"Price instability remains and future demand is uncertain as companies continue to work down overdue deliveries and backlogs. Seventy-six percent of manufacturing gross domestic product (GDP) is contracting, up from 73% in April. A larger number of industries contracted strongly, as the proportion of manufacturing GDP registering a composite PMI® calculation at or below 45% — a good barometer of overall manufacturing weakness — increasing to 31% in May, compared to 12% in April. May performance was clearly weaker compared to April," said Fiore.

The four manufacturing industries that reported growth in May are: Nonmetallic Mineral Products; Furniture & Related Products; Transportation Equipment; and Fabricated Metal Products. The 14 industries reporting contraction in May, in the following order, are: Wood Products; Primary Metals; Apparel, Leather & Allied Products; Textile Mills; Paper Products; Printing & Related Support Activities; Petroleum & Coal Products; Chemical Products; Food, Bever percentage & Tobacco Products; Computer & Electronic Products; Electrical Equipment, Appliances & Components; Plastics & Rubber Products; Miscellaneous Manufacturing; and Machinery.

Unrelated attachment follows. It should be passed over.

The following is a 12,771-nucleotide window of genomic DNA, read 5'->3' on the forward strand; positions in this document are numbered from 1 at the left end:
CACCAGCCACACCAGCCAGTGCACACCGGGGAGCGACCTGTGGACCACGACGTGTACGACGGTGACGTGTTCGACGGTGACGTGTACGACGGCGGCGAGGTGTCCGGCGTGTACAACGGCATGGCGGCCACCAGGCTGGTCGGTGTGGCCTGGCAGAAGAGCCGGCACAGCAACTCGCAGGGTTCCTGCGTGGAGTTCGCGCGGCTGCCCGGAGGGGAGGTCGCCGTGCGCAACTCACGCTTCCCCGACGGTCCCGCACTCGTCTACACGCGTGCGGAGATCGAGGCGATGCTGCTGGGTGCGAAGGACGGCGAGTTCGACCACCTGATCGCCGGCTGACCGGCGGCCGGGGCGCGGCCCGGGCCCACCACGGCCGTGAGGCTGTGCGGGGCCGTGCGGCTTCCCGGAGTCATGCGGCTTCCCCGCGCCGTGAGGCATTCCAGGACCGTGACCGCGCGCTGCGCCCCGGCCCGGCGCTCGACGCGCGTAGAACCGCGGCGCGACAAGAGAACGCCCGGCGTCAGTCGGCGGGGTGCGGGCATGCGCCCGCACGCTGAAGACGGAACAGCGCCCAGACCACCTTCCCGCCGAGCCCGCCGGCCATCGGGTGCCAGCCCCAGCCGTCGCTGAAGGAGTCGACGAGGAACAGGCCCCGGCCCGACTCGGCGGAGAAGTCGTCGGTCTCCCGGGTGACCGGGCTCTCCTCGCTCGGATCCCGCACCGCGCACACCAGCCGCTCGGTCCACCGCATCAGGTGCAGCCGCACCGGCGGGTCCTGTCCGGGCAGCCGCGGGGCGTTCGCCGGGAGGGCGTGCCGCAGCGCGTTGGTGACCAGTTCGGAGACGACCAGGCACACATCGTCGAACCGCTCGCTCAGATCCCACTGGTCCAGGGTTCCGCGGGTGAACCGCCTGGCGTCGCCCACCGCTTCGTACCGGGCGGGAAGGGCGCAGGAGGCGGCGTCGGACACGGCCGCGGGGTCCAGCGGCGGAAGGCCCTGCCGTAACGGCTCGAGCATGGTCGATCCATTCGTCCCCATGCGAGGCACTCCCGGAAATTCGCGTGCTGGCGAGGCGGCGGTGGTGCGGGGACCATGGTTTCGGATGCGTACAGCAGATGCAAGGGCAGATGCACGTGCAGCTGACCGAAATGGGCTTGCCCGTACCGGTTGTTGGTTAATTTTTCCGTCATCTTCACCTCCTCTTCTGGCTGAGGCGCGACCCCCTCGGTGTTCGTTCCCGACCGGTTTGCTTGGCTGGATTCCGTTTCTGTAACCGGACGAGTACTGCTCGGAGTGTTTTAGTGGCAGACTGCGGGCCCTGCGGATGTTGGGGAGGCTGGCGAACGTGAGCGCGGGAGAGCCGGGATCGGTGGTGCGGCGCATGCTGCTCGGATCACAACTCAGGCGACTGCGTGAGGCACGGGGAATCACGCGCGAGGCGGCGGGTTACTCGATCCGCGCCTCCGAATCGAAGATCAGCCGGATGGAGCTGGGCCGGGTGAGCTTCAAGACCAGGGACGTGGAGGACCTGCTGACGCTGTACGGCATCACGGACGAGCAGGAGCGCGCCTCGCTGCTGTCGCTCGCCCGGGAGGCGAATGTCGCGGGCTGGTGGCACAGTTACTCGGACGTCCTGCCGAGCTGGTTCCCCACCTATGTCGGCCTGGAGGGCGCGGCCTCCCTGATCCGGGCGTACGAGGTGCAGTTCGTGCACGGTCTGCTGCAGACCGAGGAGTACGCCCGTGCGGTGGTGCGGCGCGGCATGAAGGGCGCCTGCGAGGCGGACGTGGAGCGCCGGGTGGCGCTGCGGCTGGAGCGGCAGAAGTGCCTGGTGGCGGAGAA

"Overall impact for our business is mixed. Our scientific instrumentation business continues to be weakened by lending to support capital purchasing, while services and consumables stay on track and continue to increase in some markets. Hiring has slowed in response to continued global uncertainty on inflation and unrest in Europe." [Computer & Electronic Products]